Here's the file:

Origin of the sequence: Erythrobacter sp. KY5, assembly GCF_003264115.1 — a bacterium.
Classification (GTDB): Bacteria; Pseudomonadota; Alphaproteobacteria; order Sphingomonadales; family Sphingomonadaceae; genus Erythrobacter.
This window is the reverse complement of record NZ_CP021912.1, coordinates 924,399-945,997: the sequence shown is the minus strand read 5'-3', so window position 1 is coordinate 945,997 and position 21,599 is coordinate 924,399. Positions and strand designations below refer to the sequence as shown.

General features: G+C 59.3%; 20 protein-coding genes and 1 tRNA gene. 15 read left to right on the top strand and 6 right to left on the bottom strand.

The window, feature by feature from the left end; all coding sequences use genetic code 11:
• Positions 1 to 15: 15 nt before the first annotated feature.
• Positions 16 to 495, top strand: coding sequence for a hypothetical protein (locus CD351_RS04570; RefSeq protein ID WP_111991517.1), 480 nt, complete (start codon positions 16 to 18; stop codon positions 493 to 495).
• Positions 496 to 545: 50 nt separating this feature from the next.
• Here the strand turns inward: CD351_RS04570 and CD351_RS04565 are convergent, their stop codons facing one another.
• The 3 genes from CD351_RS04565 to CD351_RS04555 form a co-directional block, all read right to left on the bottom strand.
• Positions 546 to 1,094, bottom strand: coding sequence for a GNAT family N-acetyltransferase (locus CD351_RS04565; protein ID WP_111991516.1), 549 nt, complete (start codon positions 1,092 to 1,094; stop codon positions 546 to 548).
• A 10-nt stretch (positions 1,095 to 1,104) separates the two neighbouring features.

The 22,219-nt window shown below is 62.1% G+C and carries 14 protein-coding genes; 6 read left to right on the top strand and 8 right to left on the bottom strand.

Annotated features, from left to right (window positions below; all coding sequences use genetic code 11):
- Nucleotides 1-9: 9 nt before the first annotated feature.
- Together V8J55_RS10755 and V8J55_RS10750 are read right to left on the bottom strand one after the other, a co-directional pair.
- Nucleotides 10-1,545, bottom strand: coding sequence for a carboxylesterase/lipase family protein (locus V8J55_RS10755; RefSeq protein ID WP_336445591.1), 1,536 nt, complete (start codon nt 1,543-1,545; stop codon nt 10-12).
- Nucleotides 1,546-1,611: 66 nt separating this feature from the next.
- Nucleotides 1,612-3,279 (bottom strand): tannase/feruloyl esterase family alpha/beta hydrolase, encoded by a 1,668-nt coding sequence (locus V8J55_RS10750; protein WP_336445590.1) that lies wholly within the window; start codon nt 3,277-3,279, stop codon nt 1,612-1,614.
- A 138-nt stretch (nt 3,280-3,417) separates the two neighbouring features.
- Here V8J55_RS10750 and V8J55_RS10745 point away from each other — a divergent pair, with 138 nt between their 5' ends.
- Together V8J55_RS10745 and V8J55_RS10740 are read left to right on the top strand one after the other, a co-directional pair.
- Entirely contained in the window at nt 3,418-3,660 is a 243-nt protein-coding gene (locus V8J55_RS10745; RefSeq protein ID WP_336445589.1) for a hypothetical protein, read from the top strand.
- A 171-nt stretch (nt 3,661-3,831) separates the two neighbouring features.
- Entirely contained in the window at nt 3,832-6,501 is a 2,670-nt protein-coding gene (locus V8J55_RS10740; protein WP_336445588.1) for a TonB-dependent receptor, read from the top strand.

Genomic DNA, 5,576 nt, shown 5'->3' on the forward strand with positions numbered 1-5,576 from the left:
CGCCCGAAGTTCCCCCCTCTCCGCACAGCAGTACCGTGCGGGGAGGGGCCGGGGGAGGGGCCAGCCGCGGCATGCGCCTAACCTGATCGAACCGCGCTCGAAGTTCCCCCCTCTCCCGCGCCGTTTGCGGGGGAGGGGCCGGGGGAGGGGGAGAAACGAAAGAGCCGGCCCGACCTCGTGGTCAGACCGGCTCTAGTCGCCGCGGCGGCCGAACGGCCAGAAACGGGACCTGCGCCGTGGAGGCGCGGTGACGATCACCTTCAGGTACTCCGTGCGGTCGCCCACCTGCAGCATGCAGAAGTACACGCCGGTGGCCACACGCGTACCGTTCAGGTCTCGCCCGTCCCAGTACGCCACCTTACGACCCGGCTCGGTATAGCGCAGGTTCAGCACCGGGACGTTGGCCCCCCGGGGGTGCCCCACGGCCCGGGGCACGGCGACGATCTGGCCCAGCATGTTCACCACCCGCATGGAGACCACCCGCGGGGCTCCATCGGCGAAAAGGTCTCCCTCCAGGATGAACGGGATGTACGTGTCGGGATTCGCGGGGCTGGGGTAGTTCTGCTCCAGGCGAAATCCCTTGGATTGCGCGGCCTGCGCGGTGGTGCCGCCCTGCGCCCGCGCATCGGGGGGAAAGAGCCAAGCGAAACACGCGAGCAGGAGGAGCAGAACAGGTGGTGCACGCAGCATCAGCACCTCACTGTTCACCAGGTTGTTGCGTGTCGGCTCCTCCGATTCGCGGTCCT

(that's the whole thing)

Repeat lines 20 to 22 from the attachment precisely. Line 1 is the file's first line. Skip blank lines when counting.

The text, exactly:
- A 138-nt stretch (nt 3,280-3,417) separates the two neighbouring features.
- Here V8J55_RS10750 and V8J55_RS10745 point away from each other — a divergent pair, with 138 nt between their 5' ends.
- Together V8J55_RS10745 and V8J55_RS10740 are read left to right on the top strand one after the other, a co-directional pair.